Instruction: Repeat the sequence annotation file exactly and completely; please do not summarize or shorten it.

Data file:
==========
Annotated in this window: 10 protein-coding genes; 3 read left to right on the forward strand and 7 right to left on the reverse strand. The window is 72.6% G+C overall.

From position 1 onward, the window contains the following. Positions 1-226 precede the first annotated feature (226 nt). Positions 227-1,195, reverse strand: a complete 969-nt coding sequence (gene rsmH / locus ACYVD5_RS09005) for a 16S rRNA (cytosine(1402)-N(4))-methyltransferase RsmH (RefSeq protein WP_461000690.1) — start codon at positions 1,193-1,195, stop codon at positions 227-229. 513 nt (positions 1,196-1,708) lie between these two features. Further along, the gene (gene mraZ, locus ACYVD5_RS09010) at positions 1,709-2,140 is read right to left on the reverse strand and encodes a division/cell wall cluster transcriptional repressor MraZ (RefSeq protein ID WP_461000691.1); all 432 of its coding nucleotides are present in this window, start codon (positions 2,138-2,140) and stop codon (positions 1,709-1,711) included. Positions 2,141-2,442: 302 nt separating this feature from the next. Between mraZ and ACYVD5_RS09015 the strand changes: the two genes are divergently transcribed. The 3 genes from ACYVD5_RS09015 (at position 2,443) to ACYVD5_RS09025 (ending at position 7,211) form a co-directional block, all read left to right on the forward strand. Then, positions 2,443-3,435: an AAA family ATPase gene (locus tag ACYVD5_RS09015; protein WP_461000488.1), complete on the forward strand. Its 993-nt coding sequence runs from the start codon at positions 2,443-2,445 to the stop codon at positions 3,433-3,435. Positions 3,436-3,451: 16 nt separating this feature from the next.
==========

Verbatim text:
Annotated in this window: 10 protein-coding genes; 3 read left to right on the forward strand and 7 right to left on the reverse strand. The window is 72.6% G+C overall.

From position 1 onward, the window contains the following. Positions 1-226 precede the first annotated feature (226 nt). Positions 227-1,195, reverse strand: a complete 969-nt coding sequence (gene rsmH / locus ACYVD5_RS09005) for a 16S rRNA (cytosine(1402)-N(4))-methyltransferase RsmH (RefSeq protein WP_461000690.1) — start codon at positions 1,193-1,195, stop codon at positions 227-229. 513 nt (positions 1,196-1,708) lie between these two features. Further along, the gene (gene mraZ, locus ACYVD5_RS09010) at positions 1,709-2,140 is read right to left on the reverse strand and encodes a division/cell wall cluster transcriptional repressor MraZ (RefSeq protein ID WP_461000691.1); all 432 of its coding nucleotides are present in this window, start codon (positions 2,138-2,140) and stop codon (positions 1,709-1,711) included. Positions 2,141-2,442: 302 nt separating this feature from the next. Between mraZ and ACYVD5_RS09015 the strand changes: the two genes are divergently transcribed. The 3 genes from ACYVD5_RS09015 (at position 2,443) to ACYVD5_RS09025 (ending at position 7,211) form a co-directional block, all read left to right on the forward strand. Then, positions 2,443-3,435: an AAA family ATPase gene (locus tag ACYVD5_RS09015; protein WP_461000488.1), complete on the forward strand. Its 993-nt coding sequence runs from the start codon at positions 2,443-2,445 to the stop codon at positions 3,433-3,435. Positions 3,436-3,451: 16 nt separating this feature from the next.